How does it work? First, let me explain our apprentice program. Because we know what you’re thinking: interns? You’re using interns to write MY software? No way.
Several years ago, Jason Beutler was teaching a college software engineering class at the same time as he was overseeing an outsourced team, when it struck him: his college students were producing better code than the outsourced professionals. That’s how the EduSource apprentice program came to be. Could we … we mused … “edu-source” software to local college students rather than outsourcing it overseas?
Over the next few years, we learned that we could, in fact, do that, but also that it wasn’t nearly as simple as it seemed. The junior- and senior-level computer science majors we were working with were plenty smart. They knew their stuff. They solved problems in new and creative ways. But they also were so very, very young. They were undependable, didn’t understand the sacredness of client deadlines, and sometimes lacked focus.
Over the years, we’ve modified and tried things and made changes and switched directions and tried again. We still have perfecting to do, but in the meantime, we’ve developed a realistic business model that makes so much sense. In short, students chosen through an elaborate application process work for EduSource as apprentices for up to two years while they’re in school. They work full-time on site in the summer, and we take advantage of that time to train them in our software process and get them ready to be able to work remotely. Then they head back to school and start working part-time for us, fitting their work schedule around their class schedule. Ideally, they come back again the next summer, ready to help start training the new generation of apprentices.
It works. Given plenty of guidance and set expectations, our apprentices write darn good, innovative code.
To get that answer, you really have to understand our agile pricing model. Our clients pay for a rate of EduPoint completion. Each project is broken into User Stories, which are given sizes. Sizes have a set number of EduPoints. For our base package – Cruise Mode – our clients pay to have 17 EduPoints completed per week. The price for this mode is $6,000 per week, which covers one full-time software engineer, plus the use of a software architect, a project manager, a tester, and a client relationship manager as needed. In addition to that, the cost covers at least one tech forum, in which your team presents their solution to your problem and defends it to a group of their peers.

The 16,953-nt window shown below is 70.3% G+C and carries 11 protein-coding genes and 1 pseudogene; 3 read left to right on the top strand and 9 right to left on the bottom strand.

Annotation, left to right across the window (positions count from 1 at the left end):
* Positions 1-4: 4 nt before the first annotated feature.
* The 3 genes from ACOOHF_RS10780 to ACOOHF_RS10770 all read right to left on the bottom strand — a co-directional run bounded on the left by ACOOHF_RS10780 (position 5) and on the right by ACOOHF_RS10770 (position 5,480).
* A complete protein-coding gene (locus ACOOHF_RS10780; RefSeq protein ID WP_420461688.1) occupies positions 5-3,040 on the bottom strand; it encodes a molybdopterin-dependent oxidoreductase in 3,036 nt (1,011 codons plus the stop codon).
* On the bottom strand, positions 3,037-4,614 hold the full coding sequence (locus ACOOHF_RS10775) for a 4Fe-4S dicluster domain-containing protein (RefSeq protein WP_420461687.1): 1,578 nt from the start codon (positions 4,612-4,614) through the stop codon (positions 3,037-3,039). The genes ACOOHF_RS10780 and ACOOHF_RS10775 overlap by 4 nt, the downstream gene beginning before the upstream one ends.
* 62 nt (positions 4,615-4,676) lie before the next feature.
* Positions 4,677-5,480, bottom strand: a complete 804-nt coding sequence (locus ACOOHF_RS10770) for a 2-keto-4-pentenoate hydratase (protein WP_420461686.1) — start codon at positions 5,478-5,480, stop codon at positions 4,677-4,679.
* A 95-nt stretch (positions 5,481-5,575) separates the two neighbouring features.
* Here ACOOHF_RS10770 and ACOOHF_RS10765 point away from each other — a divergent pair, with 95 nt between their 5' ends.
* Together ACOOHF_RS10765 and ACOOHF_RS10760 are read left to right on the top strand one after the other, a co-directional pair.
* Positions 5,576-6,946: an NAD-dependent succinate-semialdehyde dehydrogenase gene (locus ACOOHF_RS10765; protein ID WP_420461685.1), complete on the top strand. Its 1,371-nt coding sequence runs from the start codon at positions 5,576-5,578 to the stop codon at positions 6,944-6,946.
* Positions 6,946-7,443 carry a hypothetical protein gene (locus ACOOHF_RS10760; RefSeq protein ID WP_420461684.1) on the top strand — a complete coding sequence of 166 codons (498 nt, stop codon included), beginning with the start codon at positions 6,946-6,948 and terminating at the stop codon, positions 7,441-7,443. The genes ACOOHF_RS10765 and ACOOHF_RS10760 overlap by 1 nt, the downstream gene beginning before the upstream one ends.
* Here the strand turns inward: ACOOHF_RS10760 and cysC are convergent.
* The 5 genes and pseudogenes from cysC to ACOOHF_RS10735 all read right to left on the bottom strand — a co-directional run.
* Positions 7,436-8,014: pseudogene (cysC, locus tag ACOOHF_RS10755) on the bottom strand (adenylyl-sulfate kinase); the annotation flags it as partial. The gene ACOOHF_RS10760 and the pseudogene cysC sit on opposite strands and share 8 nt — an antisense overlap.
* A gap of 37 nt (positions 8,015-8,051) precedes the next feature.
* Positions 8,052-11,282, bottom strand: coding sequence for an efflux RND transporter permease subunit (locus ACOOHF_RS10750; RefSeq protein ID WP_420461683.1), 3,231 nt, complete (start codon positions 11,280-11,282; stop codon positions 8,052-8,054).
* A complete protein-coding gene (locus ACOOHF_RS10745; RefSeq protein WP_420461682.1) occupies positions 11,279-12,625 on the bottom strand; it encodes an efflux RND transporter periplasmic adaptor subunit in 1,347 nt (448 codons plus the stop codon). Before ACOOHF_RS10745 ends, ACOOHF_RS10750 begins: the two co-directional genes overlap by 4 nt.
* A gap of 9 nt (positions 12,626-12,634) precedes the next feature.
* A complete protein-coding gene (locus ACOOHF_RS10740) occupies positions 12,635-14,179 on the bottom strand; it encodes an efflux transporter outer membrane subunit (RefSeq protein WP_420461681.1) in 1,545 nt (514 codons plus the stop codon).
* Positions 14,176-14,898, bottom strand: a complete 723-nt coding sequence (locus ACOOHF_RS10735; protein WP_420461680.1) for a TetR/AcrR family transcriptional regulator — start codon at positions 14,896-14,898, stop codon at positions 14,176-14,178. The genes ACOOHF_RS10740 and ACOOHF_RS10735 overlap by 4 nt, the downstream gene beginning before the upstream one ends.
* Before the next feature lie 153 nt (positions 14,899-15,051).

But we throw in an apprentice or two for that price, too. Since our apprentices learn best by doing everything our software engineers do, we make sure they become experts on their assigned projects. And even when they’re away at school, they’ll be jumping on and helping as their schedules allow. At EduSource, apprentice work is always included in your price. That’s no small thing. And that’s why we complete more user stories for a smaller amount of money than other similar companies.
The win for the students is pretty huge, too. And the fact that this program’s reputation is growing by leaps and bounds is evidence of that fact. This five-year-old program had more than 80 applicants this year. We whittled those down to 10 student apprentices. The students get to participate in every stage of the software development life cycle, from the beginning stages of a project, to team status meetings, to Kanban replenishment meetings, occasionally even to client demos or meetings. Here are ways we make sure apprentices are getting an incredible experience:
Indianapolis continues to grow as a tech hub. And while that’s an incredible bonus for our local economy and the tech-friendly laws that continue to pass in the statehouse, resourcing will get to be a larger and larger problem. Human Resource employees’ jobs will get tougher as various tech companies fight for the same qualified employees.
By creating a selective process to find the most promising computer-science students early in their university careers, at EduSource, we’re growing our own employees. By the end of a two-year program, we have a darn good idea of who’s an ideal fit and who isn’t. And the students have a darn good idea if they want to join the group or not.